BY HanCinema | Feb 12, 2017 07:00 AM EST
"Romantic Doctor Teacher Kim" might sound like another round of hospital romance, but the deceptively titled series is a bit quirkier than you would expect. A human drama at its core, the story looks at the humanity in medicine and the ethical implications of it as a business. At the same time, the drama has trouble living up to that original potential, so let us look at it in more detail.
Our story is focused on a small, downtrodden hospital in the countryside. While the place is small, it houses a talented staff including the titular character, an oddball romantic. Teacher Kim (Han Seok-Kyu) has a romantic and idealistic view on life. With the arrival of promising pupils who find inspiration and clarity through the doctor with a painful past, the hospital thrives. That is until the past and our villain catch up.
The characteristic aspects of "Romantic Doctor Teacher Kim", at least for its first half are its focus on the ethics of medicine, its social commentary and its various colorful characters. Ethical and societal issues are usually found in crime-related shows, but medicine is a great field to tackle them beyond the practical or the tear-jerking. The writing is good with emotions and while it falls short in some aspects, its strong command of viewer interest through its dramatic presentation is consistent throughout.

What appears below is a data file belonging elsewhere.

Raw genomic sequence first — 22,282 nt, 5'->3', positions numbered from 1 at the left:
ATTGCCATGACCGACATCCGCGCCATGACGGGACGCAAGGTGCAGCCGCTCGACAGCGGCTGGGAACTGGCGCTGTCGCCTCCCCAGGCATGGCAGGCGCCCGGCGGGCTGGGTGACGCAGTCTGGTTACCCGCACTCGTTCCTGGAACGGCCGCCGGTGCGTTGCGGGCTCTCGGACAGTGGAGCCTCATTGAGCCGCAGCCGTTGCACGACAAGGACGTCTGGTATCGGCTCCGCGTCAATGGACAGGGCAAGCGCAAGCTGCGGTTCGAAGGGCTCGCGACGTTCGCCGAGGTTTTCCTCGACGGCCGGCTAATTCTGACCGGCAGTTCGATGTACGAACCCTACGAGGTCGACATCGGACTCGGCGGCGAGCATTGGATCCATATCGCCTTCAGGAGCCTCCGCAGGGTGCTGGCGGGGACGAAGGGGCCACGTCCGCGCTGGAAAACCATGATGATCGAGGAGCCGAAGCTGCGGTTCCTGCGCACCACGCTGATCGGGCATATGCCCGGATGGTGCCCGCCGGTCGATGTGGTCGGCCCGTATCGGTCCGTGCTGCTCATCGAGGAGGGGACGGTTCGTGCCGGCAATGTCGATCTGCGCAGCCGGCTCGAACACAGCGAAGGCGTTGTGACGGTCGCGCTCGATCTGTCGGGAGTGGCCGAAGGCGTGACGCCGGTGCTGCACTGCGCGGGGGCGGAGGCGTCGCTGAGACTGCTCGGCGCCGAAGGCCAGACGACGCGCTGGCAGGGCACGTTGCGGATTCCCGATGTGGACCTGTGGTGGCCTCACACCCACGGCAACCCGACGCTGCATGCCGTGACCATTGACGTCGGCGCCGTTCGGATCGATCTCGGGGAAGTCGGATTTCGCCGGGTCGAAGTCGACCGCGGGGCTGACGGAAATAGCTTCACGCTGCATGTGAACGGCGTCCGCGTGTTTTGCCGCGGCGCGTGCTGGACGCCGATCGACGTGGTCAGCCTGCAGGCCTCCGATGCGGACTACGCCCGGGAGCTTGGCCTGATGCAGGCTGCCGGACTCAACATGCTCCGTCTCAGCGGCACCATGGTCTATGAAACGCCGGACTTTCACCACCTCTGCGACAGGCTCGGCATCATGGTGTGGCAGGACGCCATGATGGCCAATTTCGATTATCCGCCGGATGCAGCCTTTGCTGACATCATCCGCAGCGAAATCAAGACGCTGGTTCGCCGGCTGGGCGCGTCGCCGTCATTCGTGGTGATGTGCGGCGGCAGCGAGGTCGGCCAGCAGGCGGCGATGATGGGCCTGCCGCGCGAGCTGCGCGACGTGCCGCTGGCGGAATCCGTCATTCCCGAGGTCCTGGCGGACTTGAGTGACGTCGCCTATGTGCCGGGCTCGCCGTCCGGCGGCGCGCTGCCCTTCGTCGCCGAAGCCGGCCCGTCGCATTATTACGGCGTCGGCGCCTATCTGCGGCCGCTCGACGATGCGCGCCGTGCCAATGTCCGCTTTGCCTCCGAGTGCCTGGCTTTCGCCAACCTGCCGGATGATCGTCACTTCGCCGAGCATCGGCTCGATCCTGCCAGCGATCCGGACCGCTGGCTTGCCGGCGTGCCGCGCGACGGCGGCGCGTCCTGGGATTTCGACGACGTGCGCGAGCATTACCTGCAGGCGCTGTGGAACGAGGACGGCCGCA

While the series does feature romance between two of its leads, it is the stories and personalities of them and supporting characters which make them entertaining. They are presented as whole people with believable social and personal connections and they are not just forced into a mold according to their function, but rather participate in what the series chooses to highlight at any given point.
Unfortunately, some good things are sullied when the series opts for a more traditional drama focus on the caricature villain and his actions. The aforementioned characters are given hasty conclusions for their personal stories, which had great promise and richness, others receive personality transplants in order to push the desired plot points and many act as mere props to fill space and bring conflict with their behavior.
The story abandons its focus on the human and underdog element. Its much touted romantic view gives way to repetitive, predictable and much too familiar power games. Most of the plot from this point on consists of the villain attempting to destroy the hospital and the titular character through various underhanded means. This is entertaining in its own way, of course, but it is a far cry from the show's original fresh set up.
The eventual return of "Romantic Doctor Teacher Kim" to the Korean drama comfort zone and its subsequent drop in story and character quality make it a show which does not realize its originally great potential. At the same time it offers good drama and it is an entertaining enough and emotionally cathartic feel-good series with good acting, lively characters and an attention-grabbing plot.
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